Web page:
Get rid of all your books and heavy possessions. Be green though completely electronic, monitored and automated, all of which requiring “necessarily skyrocketing” energy bills. Follow all instructions according to screens and live on a micro level (Third World) except for being electronically monitored and automated.

Store just enough to be relocated and to set up a micro-life where ordered. You might want to own tarps and tents. Oh…wait…the parks and wilderness areas are closed, but urban living is encouraged and green without actual green. Better take guns. Oh…wait…most cities are gun free zones. Maybe you will get to set up micro-life in a FEMA camp or camper or in a hostel dormitory or tent city where armed military personnel are provided for your protection.

Store most everything in waterproof plastic and have waterproof shoes. You may be walking to your relocation station. It has also been suggested that you store your micro-life kits in wheeled dumpsters. Don’t forget the tarps, bungee cords and blankets.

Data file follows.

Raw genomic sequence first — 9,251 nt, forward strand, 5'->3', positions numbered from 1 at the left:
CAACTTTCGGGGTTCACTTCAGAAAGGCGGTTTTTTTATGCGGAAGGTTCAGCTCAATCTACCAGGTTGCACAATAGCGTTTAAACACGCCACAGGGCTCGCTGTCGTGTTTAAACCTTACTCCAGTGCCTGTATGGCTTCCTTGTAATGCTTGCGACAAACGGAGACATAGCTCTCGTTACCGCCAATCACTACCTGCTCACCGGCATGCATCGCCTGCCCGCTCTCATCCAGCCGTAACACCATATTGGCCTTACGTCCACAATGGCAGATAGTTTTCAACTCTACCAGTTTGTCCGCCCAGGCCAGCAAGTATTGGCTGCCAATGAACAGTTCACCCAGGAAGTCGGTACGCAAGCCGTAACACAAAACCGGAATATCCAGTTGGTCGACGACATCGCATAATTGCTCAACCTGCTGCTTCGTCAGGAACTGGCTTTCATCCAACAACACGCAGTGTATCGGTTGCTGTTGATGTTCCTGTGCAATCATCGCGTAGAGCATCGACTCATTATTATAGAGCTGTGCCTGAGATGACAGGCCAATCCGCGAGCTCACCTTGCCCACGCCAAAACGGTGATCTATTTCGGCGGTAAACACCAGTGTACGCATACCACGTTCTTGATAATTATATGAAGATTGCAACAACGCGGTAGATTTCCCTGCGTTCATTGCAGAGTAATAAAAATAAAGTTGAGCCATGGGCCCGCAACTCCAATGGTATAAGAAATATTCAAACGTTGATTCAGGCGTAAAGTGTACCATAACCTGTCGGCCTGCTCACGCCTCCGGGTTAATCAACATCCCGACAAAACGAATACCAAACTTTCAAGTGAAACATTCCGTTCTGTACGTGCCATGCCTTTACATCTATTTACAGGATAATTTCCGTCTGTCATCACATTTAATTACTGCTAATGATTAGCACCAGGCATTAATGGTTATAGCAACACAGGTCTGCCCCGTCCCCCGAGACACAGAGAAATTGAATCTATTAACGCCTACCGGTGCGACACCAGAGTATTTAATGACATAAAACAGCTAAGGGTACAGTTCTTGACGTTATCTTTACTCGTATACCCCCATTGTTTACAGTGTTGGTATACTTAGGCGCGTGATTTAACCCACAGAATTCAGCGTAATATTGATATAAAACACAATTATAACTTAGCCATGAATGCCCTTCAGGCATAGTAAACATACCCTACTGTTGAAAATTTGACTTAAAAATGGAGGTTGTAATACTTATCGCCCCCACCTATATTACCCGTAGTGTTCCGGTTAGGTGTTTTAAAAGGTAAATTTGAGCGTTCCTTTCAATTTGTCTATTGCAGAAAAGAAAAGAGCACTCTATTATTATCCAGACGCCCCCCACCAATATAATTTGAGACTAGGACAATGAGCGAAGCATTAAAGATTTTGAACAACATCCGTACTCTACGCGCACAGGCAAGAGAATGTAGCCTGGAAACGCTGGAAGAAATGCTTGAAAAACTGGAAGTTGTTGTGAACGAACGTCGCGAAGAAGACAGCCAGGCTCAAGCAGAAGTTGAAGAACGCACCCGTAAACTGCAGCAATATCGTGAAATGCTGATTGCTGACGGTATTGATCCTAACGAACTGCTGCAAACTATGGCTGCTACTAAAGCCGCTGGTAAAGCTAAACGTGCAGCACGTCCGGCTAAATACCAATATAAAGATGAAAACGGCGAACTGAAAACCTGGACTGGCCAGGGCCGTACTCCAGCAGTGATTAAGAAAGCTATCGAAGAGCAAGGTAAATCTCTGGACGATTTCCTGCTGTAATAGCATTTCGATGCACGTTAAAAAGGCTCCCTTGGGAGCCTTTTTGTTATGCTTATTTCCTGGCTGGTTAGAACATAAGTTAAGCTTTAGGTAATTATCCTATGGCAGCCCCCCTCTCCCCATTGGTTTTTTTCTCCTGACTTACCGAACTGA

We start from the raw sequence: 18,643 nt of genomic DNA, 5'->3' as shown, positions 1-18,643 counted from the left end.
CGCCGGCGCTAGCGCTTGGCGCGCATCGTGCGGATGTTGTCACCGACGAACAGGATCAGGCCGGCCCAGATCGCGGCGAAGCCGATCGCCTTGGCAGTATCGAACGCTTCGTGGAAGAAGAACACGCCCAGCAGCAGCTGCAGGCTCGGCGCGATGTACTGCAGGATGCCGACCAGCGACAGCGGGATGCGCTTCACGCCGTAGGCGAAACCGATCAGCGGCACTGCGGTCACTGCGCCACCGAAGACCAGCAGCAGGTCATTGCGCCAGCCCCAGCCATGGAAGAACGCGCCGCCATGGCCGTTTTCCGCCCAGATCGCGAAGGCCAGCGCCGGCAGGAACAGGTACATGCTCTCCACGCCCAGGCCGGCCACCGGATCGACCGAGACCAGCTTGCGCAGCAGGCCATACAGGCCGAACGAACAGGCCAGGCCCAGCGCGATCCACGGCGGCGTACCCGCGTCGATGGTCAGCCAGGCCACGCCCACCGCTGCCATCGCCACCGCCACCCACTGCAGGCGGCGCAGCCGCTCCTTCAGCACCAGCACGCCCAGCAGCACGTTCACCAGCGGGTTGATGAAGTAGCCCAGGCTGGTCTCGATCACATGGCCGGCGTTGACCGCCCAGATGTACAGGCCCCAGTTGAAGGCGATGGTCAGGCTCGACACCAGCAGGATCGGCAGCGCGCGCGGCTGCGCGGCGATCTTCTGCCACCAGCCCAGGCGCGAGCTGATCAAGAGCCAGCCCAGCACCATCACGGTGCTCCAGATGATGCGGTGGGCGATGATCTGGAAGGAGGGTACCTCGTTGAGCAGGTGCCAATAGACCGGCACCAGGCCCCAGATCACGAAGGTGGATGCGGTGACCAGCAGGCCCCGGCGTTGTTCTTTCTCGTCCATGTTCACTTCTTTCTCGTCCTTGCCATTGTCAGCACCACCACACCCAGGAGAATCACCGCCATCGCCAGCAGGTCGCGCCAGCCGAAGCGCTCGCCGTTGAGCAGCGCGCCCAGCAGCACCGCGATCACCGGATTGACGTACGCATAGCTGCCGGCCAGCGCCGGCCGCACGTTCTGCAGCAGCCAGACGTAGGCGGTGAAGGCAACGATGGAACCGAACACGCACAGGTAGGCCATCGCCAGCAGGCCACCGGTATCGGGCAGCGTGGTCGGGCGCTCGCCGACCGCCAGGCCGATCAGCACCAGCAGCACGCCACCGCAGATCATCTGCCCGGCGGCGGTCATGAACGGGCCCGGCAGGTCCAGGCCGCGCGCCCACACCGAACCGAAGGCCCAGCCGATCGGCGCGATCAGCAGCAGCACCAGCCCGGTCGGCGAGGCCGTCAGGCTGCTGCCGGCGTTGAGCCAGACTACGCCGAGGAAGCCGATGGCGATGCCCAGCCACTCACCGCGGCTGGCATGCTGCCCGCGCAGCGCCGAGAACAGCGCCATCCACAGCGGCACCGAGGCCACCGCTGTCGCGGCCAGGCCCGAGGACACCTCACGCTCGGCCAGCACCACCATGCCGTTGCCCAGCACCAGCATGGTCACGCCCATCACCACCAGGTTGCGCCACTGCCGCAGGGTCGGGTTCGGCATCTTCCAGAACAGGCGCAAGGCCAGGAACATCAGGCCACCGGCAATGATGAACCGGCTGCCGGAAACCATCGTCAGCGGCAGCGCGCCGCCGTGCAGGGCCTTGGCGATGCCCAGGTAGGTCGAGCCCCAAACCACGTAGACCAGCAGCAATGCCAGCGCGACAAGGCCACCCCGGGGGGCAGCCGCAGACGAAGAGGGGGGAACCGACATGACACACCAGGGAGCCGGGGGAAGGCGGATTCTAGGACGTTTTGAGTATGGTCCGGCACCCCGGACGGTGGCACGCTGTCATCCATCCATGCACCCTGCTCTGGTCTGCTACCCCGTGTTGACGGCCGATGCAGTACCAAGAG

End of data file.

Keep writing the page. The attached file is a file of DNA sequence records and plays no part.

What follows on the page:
Store water, at least two gallons per person per day, including additional water for pets. However, and on the topic of pets, the reality is this: crises lessen the priority of pets. This should not be too difficult a concept to grasp when we pat ourselves on the backs for euthanizing animals in the billions on an annual basis. Should you get marching orders to a relocation station, trust me; you won’t be taking your pets.